The classification of Saint-Emilion includes Premier Grand Cru Classe A, Premier Grand Cru Classe B, and Grand Cru Classe. There are 2, 11, and 53 chateaus respectively.

Chateau Yon Saint-Martin 2004 Saint-Emilion Grand Cru

The 2nd wine of Chateau Yon-Figeac, which is a Grand Cru Classe in Saint-Emilion region.

Loamy sand vineyard. 80% Merlot and 20% Cabernet Franc.

Deep ruby with brown rim.

Wet soil, lether, Chinese spices, mint, dried daylily (金針花), cinamon, and ripe plum. Ready to drink, but the tannin mouthfeel shows this wine can still be kept for a few years.

Chateau Chanoine de Balestard 2001 Saint-Emilion Grand Cru

The 2nd wine of Chateau Blestard la Tonnelle, which is a Grand Cru Classe.

The Balestard name came from a monk in mid-age Saint-Emilion. The “La Tonelle” name was origined from the stone tower in the vineyard. In 15th centry, a poet Francois Villon wrote down the histroy and story of this town in her poetry. And this poem is printed on the wine label as a special mark.

Virgin Mary, gentle deity,
Save me a place in sweet heaven:
Never shall I have joy nor gaiety
Here below, since is forbidden
to drink the divine nectar
Whose name is Balestard,
Except in this life for the wealthy.
As I am so poor and needy,
If truly on high this wine is in plenty,
Come, soft death, I do not fear thee,
Bring me up there among the fortunate
Who can this vintage taste.

In 1923, Bertauts-Couture sold this estate to Mr. Berthon. Mr. Berthon let his son-in-law, Roger Capdemourlin, to manage this great Chateau for 30 years, and left this estate to Capdemourlin family after he passed away. Now, Jacques Capdemourling is the manager of this chateau.

70% Merlot, 25% Cabernet Franc and 5% Cabernet Sauvignon. 3 weeks fermentation in stainless tanks. 15~18 months in old barrels (1~2 yrs old barrels).

Jammy black berries, chocolate, black pepper, plum and black mushrooms. Easy to drink.

Chateau Cap de Mourlin 2003 Saint-Emilion Grand Cru Classe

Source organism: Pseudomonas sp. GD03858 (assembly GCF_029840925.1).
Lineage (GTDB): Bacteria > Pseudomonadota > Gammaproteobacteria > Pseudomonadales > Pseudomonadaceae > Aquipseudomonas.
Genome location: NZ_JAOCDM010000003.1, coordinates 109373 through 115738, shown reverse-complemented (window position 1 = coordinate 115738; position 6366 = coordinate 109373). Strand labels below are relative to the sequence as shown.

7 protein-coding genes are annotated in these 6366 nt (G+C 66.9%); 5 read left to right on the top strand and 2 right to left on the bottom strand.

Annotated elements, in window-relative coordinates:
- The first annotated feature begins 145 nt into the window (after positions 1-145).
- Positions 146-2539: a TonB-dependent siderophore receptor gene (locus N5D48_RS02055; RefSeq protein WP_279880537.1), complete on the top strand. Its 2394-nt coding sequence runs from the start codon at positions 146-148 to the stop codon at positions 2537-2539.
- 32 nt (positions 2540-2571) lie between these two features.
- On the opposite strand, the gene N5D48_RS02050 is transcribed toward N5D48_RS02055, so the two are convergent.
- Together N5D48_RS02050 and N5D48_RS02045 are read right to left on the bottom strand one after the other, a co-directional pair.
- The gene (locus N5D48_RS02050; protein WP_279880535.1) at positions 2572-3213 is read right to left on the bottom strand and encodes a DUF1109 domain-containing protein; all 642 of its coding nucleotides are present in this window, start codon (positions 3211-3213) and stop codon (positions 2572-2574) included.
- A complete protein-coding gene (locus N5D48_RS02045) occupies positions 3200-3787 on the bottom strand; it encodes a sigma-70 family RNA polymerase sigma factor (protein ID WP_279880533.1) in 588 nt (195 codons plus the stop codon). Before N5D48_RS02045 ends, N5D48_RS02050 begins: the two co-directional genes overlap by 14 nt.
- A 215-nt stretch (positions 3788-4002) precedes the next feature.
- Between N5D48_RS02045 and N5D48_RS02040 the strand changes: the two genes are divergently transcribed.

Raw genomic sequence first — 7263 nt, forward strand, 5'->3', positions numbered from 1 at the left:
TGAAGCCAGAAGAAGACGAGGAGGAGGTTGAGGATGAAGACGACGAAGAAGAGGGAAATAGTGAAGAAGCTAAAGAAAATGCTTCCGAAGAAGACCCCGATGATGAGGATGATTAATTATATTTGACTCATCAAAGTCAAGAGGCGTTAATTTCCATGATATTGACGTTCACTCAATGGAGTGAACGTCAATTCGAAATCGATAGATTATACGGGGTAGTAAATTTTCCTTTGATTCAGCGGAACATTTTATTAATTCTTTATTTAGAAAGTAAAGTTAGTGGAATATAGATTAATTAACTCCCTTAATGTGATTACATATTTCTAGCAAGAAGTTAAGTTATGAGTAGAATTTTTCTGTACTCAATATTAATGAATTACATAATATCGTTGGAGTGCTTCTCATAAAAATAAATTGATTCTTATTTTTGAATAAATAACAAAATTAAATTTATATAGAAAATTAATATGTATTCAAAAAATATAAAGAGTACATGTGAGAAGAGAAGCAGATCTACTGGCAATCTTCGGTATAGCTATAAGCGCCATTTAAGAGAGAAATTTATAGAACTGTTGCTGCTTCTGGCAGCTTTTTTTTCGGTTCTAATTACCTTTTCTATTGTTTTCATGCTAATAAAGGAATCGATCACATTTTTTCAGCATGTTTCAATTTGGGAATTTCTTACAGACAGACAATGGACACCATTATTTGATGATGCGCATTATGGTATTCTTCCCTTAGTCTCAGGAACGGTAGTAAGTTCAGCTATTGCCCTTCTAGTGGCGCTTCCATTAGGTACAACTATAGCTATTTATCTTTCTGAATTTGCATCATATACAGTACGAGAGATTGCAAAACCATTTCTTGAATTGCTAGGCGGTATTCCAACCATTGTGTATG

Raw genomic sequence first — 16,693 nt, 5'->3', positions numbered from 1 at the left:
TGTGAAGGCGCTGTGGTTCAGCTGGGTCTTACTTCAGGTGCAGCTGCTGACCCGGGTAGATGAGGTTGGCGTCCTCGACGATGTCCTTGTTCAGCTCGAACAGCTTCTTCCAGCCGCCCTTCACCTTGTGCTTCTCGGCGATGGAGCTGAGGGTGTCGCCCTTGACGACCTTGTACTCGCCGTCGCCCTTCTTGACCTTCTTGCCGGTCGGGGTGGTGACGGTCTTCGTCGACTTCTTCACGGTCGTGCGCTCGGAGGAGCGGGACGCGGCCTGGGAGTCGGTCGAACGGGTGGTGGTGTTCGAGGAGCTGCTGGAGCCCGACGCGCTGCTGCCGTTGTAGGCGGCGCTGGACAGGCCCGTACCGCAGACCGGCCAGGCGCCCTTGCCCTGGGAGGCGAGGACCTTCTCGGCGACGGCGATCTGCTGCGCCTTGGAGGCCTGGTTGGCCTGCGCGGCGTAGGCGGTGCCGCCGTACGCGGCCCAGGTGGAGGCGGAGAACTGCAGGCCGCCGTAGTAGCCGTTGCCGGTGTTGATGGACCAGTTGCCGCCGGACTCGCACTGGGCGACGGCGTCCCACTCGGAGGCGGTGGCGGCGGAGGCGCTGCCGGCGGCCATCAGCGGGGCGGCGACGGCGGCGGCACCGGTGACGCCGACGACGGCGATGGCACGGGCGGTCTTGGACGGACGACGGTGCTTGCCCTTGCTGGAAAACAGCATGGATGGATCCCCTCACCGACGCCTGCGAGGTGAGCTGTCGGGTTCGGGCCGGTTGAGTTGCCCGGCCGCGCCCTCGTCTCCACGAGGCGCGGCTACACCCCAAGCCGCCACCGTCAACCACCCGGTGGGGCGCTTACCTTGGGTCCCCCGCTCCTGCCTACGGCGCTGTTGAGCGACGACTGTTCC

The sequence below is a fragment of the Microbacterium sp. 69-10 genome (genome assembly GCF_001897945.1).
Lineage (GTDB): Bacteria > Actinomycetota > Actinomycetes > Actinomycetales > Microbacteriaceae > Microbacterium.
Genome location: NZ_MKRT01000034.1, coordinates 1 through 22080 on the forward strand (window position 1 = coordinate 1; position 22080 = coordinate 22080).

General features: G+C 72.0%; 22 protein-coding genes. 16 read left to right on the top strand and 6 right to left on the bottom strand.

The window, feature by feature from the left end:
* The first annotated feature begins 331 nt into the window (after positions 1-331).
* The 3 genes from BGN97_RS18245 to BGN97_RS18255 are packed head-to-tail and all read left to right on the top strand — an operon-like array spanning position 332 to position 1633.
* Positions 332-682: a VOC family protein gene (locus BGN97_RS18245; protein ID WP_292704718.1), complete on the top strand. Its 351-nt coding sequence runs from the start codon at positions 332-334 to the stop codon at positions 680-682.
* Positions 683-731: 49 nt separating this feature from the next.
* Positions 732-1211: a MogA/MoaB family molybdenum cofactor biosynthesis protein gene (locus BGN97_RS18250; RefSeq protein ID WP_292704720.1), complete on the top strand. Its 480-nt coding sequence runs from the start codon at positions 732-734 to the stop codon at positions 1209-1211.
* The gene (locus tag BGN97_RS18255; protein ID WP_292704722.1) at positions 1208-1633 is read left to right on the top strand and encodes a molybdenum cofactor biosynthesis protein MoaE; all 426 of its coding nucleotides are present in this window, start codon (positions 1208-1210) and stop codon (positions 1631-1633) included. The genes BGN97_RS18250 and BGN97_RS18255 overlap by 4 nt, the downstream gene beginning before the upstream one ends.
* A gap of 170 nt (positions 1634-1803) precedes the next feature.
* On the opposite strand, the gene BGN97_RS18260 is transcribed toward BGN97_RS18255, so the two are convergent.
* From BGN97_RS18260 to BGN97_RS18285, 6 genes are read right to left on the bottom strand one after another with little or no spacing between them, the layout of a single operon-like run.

Capdemourlin family lived in Saint-Emilion for more than 5 centries (from 1580), and they are famous in Saint-Emilion wine making industry. In 1982, the current manager, Jacques, integrated the separated two parts of this estate which are owned by his father, Roger, and his uncle, Jean, respectively. Jacques also rebuilt the cellar, malolactic fermentation equipments, and tasting room. Nowadays, Chateau Cap de Mourlin and Chateau Balestard are belonged to Capdemourlin family.

Limestone clay, and sliliceous clay.

65% Merlot, 25% Cabernet Franc and 10% Cabernet Sauvignon. Vines are 34 years old in average. Manual harvest, and fermentation in stainless tanks for at least 3 weeks. 50% new oak for malolactic fermentation, and 50% 1-year-old barrel. 15~18 months in barrels for aging process.

Green pepper, black berries, cherries, chocolate. Smooth!

Chateau Balestard la Tonnelle 2001 Saint-Emilion Grand Cru Classe

Same percentages of grape varieties to its 2nd wine. 33 years old vines. Manual harvest. Fermentation in 50% concrete and 50% stainless for at least 3 weeks. 50% new oak for malolactic fermentation, and 50% 1-year-old barrel. 15~18 months in barrels for aging process.

Because Chateau Cap de Mourlin and Chateau Balestard la Tonnelle are managed by Jacques today, the wine making processes of these two chateaus are quite similar.

Dust and dry soil (because of the concrete container for fermentation?). Black berries and black pepper. The taste is very similar to Chateau Cap de Mourlin. However, in my opinion, Chateau Cap de Mourlin tasts sweeter at the beginning, but the acidity at the end is too sharp.